I caught his first and subsequent sets aboard ship. A true gentleman, Mr. Toussaint radiated warmth, class and refinement. That first evening his snow white hair was matched by his glittery white evening jacket. His band, not surprisingly, were all musicians of the highest order. They performed the finest arrangement I have ever heard of the New Orleans blues classic “St. James Infirmary”. Their instrumental version reminded me of the musical journey I take every time I listen to Jimi Hendrix’s “1983…(A Merman I Should Turn to Be)”.

I gave Mr. Toussaint a copy of my book Legends of the Blues. He began to slowly go through each page. “I worked with him; he was very talented. Oh, she was a wonderful singer to work with; I produced several albums for this fine man. Chuck Berry…now he chose a different path, didn’t he?” and so on, all through the book.


The Good Reverend Billy C. Wirtz

On board ship I became friends with one of the performers, the Reverend Billy C. Wirtz. Billy has an amazing show. He plays all kinds of boogie and barrelhouse piano with a strong Jerry Lee Lewis influence. His songs are funny (“What I Used to Do All Night Long Now Take Me All Night Long to Do”) and his performance is peppered with rapid-fire humor. I saw him effortlessly breeze through a two and a half hour show with only one five minute break.

Billy also has an encyclopedic knowledge of gospel, R & B, blues and wrestling (he used to manage professional wrestlers).


After one of his shows we were walking towards the dining room with a late dinner in mind when we ran into Allen Toussaint. I introduced Billy to Allen and then just stood back for the lively history lesson. Mr. Toussaint was delighted with Billy’s vast musical knowledge. Billy would mention an obscure player and Allen would light up.

“I thought I was the only person who still remembered him!”

I wasn’t able to stand in line for Mr. Toussaint’s autographs during the cruise’s autograph sessions as I was signing myself. I gave my wife the CDs and booklets I wanted to have Allen sign, then she patiently took her place in Mr. Toussaint’s line. When she presented him with the CDs and booklets, she apologized.

“I’m sorry; I know that there’s a three item limit but my husband gave me four things for you to sign.”

Mr. Toussaint gave her a big smile and replied, “I’ll be happy to sign anything you put in front of me.”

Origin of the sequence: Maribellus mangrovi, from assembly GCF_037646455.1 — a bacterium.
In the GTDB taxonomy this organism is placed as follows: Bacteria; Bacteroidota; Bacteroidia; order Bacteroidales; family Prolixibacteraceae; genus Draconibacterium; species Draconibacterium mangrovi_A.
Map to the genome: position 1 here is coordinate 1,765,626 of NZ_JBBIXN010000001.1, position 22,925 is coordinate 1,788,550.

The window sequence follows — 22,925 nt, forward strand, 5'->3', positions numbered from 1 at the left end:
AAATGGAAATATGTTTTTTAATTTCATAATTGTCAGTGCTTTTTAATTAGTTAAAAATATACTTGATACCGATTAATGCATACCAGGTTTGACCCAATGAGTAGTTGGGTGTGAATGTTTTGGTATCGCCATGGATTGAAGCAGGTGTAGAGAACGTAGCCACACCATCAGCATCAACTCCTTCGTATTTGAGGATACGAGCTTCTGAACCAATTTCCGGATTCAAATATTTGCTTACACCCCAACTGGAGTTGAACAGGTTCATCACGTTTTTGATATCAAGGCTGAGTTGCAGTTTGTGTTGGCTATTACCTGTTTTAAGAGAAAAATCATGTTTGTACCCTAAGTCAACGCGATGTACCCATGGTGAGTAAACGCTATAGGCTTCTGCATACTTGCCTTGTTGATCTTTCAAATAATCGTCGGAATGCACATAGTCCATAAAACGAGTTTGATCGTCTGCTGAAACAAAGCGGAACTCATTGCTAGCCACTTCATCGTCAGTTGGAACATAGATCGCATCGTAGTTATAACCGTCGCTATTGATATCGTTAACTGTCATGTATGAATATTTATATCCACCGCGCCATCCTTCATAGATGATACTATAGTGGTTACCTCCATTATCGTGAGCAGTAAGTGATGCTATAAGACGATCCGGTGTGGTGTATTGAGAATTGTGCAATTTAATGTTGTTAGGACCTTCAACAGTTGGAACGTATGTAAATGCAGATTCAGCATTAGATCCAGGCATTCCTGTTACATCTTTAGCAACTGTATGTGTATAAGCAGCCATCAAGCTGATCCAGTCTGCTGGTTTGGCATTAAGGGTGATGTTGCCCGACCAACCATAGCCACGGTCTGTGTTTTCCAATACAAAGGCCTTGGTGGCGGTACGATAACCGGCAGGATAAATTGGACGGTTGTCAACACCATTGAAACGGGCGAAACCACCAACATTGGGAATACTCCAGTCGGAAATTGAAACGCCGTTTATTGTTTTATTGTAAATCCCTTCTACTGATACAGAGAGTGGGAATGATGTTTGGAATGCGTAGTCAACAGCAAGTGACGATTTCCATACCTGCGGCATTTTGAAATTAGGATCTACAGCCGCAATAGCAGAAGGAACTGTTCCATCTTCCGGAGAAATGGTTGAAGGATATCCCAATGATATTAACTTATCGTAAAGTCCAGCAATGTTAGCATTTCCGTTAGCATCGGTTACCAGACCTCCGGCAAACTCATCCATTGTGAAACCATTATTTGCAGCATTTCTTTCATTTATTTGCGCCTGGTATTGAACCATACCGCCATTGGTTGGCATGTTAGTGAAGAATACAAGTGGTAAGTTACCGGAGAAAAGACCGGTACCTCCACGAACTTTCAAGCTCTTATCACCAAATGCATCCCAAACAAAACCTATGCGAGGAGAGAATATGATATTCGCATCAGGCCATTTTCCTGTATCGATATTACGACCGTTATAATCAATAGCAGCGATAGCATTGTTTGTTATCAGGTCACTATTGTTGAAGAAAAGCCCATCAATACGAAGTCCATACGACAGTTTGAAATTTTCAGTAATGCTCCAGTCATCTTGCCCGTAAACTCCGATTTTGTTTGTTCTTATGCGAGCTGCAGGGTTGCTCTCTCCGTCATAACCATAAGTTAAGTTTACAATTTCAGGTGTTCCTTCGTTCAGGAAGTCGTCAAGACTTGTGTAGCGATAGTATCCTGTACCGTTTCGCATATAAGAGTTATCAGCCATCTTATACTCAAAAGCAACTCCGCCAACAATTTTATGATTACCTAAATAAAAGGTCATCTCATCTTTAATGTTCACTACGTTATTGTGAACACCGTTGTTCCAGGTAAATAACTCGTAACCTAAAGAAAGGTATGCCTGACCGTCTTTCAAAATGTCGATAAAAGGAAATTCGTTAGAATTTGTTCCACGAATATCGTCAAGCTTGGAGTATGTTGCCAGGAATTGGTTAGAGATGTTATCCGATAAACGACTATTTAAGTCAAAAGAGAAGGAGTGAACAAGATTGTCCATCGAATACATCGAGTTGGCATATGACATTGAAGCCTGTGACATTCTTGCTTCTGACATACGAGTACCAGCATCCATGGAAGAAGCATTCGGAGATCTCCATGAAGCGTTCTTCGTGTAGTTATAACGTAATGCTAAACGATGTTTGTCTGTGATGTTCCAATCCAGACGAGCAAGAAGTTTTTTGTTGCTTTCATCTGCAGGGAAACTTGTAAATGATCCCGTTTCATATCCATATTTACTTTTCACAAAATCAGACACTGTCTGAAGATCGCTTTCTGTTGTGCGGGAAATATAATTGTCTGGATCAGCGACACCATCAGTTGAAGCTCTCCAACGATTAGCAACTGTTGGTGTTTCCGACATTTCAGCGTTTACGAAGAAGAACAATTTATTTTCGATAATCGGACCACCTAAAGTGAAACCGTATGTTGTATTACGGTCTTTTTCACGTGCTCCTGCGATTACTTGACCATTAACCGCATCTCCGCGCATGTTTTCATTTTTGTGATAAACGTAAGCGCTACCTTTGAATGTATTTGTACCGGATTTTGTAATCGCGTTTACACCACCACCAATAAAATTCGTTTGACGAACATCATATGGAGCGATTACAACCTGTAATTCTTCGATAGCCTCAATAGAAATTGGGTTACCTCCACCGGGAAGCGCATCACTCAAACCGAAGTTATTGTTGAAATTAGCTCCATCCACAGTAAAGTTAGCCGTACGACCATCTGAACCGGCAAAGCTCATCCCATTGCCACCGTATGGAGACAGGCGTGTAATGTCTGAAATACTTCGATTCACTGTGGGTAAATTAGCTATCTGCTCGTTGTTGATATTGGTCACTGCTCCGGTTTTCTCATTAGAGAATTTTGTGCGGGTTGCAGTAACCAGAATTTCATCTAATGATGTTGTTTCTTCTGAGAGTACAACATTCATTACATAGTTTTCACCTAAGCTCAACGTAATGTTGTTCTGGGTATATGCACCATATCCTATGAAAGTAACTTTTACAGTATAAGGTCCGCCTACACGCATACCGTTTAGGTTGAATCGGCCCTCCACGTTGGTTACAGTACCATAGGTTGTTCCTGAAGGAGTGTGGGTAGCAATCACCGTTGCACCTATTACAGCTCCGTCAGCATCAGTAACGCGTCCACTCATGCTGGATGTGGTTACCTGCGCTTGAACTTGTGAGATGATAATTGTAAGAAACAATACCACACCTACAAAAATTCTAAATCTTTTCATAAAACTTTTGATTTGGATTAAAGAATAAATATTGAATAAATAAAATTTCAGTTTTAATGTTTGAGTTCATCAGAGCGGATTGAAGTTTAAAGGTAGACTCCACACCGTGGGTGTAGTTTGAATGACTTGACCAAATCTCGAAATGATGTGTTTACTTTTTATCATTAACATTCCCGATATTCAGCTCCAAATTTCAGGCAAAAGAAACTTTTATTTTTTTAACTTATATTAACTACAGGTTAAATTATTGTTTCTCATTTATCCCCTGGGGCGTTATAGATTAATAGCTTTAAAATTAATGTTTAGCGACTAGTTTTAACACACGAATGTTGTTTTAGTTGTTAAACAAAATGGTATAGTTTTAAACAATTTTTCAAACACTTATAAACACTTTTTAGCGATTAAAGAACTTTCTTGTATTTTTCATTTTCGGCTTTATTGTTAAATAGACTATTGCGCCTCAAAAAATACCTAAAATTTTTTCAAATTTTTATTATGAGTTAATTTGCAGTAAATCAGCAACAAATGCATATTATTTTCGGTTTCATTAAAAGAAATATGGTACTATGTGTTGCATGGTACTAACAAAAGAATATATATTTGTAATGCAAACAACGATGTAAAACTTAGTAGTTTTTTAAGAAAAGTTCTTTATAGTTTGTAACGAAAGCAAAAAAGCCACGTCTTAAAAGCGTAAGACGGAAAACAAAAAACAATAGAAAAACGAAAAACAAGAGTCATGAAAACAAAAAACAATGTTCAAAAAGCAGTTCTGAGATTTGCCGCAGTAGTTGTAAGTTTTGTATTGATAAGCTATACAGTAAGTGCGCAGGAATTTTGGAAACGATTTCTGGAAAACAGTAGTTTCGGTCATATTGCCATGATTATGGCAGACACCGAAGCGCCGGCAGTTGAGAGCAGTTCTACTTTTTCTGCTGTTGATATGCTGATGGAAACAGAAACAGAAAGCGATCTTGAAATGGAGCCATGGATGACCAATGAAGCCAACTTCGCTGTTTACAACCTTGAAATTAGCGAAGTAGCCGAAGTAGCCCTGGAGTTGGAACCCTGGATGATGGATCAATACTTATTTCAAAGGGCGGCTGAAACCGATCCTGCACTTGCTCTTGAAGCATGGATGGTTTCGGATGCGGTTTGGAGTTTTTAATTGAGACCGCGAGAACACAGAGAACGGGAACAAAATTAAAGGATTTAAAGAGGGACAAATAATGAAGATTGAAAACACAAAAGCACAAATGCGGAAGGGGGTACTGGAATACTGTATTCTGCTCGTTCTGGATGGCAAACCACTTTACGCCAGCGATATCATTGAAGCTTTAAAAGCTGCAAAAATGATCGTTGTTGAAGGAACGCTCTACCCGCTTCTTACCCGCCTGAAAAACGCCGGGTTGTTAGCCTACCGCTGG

Each signature, by the way, was elegant and elaborate (For a great overview of Allen Toussaint’s career, I highly recommend the above collection).


The elegant Mr. Toussaint and her majesty, the Soul Queen of New Orleans, Irma Thomas

On one morning of the cruise there was a Q & A with Allen Toussaint and Irma Thomas. The many tales and remembrances of these two musical giants had me riveted.

When asked about Hurricane Katrina, Allen surprised everyone when he said in some ways Katrina was a blessing.

“All of the musicians were forced to evacuate the city. They spread north. Suddenly, they got all the work they could handle, as promoters no longer had to figure in travel expenses for the musicians; they were already living in town. I’ve never seen so much work for New Orleans musicians in my life.”

I was surprised to learn that Mr. Toussaint was uneasy in the spotlight of being a headliner. He felt much more at ease and at home working behind the scenes in the studio. One of the final questions asked was “Is there any unfulfilled dream or project that you would like to do?”

His answer?

“I’d love to produce another album by Irma Thomas.”

Irma was completely taken by surprise.

Sadly, we’ll never get to hear that final collaboration. The 77 years of Allen Toussaint’s life, however, has left us with a vast musical treasury that can be loved and appreciated forever.

Rest In Peace, kind sir. Thank you for gracing and enhancing our lives with your presence, your spirit and your music.